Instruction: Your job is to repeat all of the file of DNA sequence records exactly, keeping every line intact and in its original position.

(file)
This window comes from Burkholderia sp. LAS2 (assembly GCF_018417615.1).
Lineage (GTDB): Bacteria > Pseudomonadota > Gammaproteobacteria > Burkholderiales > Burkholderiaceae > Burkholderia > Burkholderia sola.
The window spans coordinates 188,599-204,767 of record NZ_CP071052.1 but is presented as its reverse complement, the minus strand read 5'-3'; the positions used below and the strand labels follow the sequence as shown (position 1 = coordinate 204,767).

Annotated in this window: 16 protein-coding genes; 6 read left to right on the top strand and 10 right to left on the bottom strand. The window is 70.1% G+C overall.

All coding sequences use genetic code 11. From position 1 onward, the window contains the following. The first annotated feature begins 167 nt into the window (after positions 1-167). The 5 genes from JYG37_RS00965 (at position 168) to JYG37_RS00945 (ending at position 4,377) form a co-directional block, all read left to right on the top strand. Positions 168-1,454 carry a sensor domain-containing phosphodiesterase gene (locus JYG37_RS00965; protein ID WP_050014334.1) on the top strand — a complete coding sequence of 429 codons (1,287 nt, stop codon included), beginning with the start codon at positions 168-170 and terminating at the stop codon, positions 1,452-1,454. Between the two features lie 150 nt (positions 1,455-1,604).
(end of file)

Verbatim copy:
This window comes from Burkholderia sp. LAS2 (assembly GCF_018417615.1).
Lineage (GTDB): Bacteria > Pseudomonadota > Gammaproteobacteria > Burkholderiales > Burkholderiaceae > Burkholderia > Burkholderia sola.
The window spans coordinates 188,599-204,767 of record NZ_CP071052.1 but is presented as its reverse complement, the minus strand read 5'-3'; the positions used below and the strand labels follow the sequence as shown (position 1 = coordinate 204,767).

Annotated in this window: 16 protein-coding genes; 6 read left to right on the top strand and 10 right to left on the bottom strand. The window is 70.1% G+C overall.

All coding sequences use genetic code 11. From position 1 onward, the window contains the following. The first annotated feature begins 167 nt into the window (after positions 1-167). The 5 genes from JYG37_RS00965 (at position 168) to JYG37_RS00945 (ending at position 4,377) form a co-directional block, all read left to right on the top strand. Positions 168-1,454 carry a sensor domain-containing phosphodiesterase gene (locus JYG37_RS00965; protein ID WP_050014334.1) on the top strand — a complete coding sequence of 429 codons (1,287 nt, stop codon included), beginning with the start codon at positions 168-170 and terminating at the stop codon, positions 1,452-1,454. Between the two features lie 150 nt (positions 1,455-1,604).